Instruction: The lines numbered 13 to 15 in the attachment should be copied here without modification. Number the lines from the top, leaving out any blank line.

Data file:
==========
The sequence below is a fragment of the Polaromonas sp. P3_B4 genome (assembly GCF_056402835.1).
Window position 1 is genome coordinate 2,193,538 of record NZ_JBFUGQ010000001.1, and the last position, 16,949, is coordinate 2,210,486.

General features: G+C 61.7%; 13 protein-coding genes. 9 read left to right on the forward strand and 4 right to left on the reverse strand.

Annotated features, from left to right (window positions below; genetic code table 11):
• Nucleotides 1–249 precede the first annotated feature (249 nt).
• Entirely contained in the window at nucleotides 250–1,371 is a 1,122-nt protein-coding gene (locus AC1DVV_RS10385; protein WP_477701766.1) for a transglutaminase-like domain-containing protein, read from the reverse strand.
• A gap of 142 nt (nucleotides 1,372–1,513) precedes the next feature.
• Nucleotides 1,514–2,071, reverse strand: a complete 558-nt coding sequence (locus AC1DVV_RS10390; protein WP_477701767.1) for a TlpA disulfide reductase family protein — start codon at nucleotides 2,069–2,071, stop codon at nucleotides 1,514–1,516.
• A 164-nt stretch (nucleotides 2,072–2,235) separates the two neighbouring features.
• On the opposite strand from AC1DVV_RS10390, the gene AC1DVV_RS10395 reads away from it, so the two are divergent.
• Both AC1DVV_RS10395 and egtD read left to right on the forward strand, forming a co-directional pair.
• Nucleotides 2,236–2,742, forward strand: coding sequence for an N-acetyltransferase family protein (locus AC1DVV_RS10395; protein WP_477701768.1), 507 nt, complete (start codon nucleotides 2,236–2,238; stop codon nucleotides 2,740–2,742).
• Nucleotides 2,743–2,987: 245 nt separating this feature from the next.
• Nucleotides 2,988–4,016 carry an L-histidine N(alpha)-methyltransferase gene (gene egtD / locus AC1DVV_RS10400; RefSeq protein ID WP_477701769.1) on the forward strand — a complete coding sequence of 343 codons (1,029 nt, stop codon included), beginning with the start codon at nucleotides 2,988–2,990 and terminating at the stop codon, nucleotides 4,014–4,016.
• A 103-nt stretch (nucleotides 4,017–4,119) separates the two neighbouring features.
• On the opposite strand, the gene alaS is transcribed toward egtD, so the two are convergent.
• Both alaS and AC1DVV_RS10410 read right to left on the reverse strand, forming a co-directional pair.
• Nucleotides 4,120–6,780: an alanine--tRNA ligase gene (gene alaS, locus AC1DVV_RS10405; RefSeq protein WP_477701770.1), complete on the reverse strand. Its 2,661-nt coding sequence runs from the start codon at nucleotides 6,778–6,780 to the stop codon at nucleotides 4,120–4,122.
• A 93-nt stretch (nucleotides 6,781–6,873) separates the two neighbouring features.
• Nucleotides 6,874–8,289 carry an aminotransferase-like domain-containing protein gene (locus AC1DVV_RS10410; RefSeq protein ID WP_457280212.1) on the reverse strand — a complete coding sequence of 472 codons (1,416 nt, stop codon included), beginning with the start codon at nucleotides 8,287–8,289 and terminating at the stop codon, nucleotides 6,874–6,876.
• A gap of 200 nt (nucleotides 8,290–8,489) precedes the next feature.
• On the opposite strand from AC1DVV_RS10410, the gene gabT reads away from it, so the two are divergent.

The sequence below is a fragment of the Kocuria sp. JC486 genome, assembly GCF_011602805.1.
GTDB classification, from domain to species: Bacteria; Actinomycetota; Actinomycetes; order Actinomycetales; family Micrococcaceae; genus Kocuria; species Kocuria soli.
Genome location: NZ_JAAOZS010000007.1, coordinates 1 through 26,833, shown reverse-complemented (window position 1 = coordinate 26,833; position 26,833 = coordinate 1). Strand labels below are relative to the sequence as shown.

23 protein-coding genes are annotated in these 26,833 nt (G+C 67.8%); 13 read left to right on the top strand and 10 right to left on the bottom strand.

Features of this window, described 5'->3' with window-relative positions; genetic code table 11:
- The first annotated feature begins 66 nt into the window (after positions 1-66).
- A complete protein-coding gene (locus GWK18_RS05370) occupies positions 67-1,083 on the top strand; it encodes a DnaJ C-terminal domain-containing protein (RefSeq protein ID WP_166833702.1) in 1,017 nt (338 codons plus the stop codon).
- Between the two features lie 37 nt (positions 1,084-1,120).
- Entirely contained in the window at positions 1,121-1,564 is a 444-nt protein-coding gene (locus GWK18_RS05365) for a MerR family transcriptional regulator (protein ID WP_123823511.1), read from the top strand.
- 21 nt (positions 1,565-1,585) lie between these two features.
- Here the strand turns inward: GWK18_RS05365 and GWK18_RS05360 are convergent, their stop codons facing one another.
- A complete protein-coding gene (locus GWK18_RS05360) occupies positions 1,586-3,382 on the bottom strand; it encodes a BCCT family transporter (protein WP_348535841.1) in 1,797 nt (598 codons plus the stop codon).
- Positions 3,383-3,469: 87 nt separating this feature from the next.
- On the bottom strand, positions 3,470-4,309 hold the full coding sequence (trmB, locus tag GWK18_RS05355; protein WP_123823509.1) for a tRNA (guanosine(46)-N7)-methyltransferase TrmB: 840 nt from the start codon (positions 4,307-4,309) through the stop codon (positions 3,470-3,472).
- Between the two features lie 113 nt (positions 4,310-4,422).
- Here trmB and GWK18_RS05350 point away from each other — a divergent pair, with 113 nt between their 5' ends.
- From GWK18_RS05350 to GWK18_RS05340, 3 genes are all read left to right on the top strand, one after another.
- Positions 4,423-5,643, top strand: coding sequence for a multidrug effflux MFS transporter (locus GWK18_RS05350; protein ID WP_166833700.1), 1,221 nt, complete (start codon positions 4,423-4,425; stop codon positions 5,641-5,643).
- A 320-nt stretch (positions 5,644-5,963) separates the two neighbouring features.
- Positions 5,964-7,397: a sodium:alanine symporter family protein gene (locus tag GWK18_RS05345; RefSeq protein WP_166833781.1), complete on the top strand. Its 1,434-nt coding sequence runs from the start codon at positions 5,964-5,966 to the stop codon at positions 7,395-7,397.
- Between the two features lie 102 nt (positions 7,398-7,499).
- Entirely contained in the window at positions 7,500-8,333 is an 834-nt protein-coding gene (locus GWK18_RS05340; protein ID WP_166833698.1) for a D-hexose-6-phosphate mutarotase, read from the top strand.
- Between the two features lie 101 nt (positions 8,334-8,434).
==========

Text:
• Nucleotides 2,743–2,987: 245 nt separating this feature from the next.
• Nucleotides 2,988–4,016 carry an L-histidine N(alpha)-methyltransferase gene (gene egtD / locus AC1DVV_RS10400; RefSeq protein ID WP_477701769.1) on the forward strand — a complete coding sequence of 343 codons (1,029 nt, stop codon included), beginning with the start codon at nucleotides 2,988–2,990 and terminating at the stop codon, nucleotides 4,014–4,016.
• A 103-nt stretch (nucleotides 4,017–4,119) separates the two neighbouring features.